After years of traveling to the Virgin Islands by plane, we sailed there from Florida on our own catamaran, Kuma Too! During our early 2019 visit (click here read about the visit), we met so many yacht crews telling us we should stay in the Virgin Islands to charter instead of going back to Florida. Staying wasn't an option, but we were curious to learn more. Before sailing back to Florida in March, we met with a few clearing houses.
A clearing house is a company that manages a charter boat's bookings and is a middle-man between hundreds of brokers and the boat. Although not required, having a clearing house sets a charter boat up for success since there are so many legalities to chartering and brokers to connect with. We received a checklist of everything required to charter in the Virgin Islands should we choose to return the following season. If we wanted to charter there next season, we'd have to complete the checklist and sail back by November 1, 2019.
It was March 5, 2019, and we were sailing Kuma Too from St. Thomas towards Florida for our charter season in Dunedin. We spent a lot of those 12 days discussing pros and cons of chartering in the VIs next season. The biggest pro was financially; it's the sailing Mecca of the world. The biggest con was leaving Dunedin; it's home (click here to read about Dunedin) with our families and we'd miss half of our season there. We didn't make a decision on that sail home, but we did decide that we should at least start checking items off the list to keep the option on the table. A more detailed task list was created to keep us on schedule to be ready and in the Virgin Islands by November 1 if we chose. Joe and I knew it would be a hard 7 months and mentally prepared ourselves for the madness that awaited when we anchored in Dunedin. We arrived home on St. Paddy's Day and spent the weekend washing the 'passage' off Kuma Too since we had charters scheduled that week.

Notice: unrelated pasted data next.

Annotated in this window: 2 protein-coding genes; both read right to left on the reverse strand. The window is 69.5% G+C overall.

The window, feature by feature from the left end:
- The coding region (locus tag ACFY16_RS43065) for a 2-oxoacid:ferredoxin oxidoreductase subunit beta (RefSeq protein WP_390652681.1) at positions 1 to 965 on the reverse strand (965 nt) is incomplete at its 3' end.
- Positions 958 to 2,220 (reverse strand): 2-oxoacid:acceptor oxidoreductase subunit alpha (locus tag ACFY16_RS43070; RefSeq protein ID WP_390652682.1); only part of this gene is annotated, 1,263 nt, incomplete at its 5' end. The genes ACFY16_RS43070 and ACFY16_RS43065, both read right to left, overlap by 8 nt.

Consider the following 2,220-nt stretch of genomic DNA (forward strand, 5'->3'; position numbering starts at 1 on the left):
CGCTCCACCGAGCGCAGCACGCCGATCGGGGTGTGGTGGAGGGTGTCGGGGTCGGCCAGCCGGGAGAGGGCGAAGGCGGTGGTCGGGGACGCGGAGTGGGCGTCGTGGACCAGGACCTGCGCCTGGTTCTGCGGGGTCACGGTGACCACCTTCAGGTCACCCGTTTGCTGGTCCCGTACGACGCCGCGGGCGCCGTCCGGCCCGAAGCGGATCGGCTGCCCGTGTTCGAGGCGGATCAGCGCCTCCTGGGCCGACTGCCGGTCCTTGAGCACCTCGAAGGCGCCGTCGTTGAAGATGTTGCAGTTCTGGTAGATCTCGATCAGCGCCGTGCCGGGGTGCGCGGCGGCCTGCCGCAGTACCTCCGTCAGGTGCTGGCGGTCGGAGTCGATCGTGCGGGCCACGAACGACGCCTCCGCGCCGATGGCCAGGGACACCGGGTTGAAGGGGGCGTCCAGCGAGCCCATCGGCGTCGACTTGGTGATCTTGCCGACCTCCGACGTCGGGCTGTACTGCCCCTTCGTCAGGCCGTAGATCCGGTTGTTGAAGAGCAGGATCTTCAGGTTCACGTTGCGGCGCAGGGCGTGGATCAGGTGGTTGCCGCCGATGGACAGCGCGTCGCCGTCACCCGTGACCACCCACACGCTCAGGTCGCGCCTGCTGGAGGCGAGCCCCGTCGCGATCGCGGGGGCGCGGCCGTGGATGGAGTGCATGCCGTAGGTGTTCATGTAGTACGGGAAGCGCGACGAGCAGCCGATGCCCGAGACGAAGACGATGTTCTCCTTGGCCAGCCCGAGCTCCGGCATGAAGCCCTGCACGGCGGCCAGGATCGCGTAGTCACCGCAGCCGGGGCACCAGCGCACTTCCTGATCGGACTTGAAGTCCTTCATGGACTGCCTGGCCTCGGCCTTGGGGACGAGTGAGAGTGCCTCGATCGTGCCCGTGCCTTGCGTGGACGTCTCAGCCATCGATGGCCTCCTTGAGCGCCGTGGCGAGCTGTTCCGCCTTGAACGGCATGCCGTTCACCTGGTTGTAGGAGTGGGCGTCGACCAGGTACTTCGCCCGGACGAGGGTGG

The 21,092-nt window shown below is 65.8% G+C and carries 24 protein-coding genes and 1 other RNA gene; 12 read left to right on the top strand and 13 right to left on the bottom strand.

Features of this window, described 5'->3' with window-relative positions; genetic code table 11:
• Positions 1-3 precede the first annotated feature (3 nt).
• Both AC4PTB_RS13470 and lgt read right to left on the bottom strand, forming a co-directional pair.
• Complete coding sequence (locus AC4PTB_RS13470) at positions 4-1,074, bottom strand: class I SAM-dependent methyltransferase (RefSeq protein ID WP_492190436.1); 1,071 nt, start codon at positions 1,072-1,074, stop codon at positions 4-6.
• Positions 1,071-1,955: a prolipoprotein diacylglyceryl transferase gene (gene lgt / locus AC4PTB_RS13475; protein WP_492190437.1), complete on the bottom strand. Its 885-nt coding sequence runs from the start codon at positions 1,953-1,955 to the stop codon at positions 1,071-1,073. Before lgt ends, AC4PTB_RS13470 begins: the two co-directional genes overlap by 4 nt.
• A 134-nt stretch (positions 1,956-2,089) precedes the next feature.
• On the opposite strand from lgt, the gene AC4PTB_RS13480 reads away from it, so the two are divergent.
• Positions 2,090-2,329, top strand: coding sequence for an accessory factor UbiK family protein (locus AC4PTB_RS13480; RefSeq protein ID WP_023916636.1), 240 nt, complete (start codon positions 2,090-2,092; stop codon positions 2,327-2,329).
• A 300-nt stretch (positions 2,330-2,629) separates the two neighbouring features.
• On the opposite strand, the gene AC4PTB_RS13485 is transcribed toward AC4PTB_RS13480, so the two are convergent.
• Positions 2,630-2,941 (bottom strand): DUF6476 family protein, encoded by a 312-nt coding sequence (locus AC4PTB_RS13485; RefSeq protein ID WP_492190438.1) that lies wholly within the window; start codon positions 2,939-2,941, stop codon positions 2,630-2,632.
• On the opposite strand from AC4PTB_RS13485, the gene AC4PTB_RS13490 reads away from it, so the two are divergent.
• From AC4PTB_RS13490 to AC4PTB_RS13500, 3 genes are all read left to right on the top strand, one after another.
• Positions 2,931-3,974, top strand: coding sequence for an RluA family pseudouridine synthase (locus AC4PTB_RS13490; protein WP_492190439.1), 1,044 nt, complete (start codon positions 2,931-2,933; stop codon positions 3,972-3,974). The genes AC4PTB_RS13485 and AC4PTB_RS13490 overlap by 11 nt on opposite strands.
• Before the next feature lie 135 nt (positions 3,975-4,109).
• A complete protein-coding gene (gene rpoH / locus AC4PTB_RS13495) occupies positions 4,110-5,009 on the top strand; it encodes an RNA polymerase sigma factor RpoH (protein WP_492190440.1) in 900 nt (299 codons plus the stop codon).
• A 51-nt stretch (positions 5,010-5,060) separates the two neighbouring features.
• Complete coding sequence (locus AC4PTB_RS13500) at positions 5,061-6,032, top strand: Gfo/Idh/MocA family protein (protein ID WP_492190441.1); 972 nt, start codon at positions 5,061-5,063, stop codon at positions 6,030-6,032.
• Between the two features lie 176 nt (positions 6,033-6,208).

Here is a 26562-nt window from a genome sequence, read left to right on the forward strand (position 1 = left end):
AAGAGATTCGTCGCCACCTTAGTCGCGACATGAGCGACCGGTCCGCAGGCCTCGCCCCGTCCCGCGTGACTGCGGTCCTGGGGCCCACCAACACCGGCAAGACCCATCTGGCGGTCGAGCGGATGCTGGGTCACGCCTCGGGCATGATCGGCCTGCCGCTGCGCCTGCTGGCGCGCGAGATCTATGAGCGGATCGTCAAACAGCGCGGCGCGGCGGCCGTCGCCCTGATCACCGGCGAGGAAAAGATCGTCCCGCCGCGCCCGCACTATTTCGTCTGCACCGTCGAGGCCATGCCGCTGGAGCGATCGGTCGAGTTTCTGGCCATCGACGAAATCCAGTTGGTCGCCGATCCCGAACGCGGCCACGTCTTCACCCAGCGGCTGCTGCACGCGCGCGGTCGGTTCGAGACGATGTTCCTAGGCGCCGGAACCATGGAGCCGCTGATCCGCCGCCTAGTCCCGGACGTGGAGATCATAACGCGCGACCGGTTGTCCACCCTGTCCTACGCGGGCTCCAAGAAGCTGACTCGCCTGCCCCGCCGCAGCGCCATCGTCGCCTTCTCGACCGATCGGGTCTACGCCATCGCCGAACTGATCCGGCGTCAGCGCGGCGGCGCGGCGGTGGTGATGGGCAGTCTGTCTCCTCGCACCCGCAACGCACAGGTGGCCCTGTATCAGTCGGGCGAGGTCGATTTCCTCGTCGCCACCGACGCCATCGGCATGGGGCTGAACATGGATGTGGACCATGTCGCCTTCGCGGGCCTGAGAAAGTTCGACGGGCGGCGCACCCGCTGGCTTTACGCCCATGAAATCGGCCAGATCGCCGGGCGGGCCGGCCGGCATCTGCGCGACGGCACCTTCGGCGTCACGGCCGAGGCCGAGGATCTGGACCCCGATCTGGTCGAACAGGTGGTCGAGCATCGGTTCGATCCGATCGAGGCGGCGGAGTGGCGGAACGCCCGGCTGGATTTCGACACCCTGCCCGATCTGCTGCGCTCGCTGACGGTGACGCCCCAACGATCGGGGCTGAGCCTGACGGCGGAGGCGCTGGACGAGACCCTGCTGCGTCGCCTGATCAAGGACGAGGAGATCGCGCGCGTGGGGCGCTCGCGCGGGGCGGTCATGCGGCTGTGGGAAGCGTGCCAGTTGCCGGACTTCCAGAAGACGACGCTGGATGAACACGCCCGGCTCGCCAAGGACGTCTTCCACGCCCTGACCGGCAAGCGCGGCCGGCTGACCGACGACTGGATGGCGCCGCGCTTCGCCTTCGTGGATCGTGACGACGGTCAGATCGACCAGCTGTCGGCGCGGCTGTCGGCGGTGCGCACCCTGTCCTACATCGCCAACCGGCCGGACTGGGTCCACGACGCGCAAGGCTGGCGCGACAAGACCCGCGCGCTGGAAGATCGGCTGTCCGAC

We were already booking 5 months out and having a great season! Although part of our detailed tasklist included taking one day a week for ourselves, by May that got scrapped. We were so busy with charters, additional licensing/credentialing, and routine boatwork, that we ended up with a 28-day period of back-to-back trips. It was an amazing season for us! As much as we absolutely love doing day trips, Kuma Too has the ability to cross oceans with 8 people comfortably. By only sailing 1-3 hours a day, we weren't doing the boat any justice. We did have a number of weeklong and weekend trips, but we found it hard to schedule those with day trips booking so far in advance. By the time July rolled around, we had to make a decision.
We made a follow up call to the clearing house we wanted to work with to talk numbers. What made sense for the business? No matter how we cut it, the Virgin Islands came out ahead every time. Kuma Too was commissioned as a Moorings 4700, the sought-after charter boat in 2005. You see, when hurricanes Irma and Maria devastated the islands, many charter boats were lost. This class of boat (over 10-years old) cannot be reproduced, so there is currently a void in the market. There is still a demand for this class but very limited supply. It was time for Kuma Too to come out of retirement in Florida and give the Caribbean another go-at-it.
To learn about charters on board Kuma Too, visit www.SailingKumaToo.com
Until next time, Happy Sailing!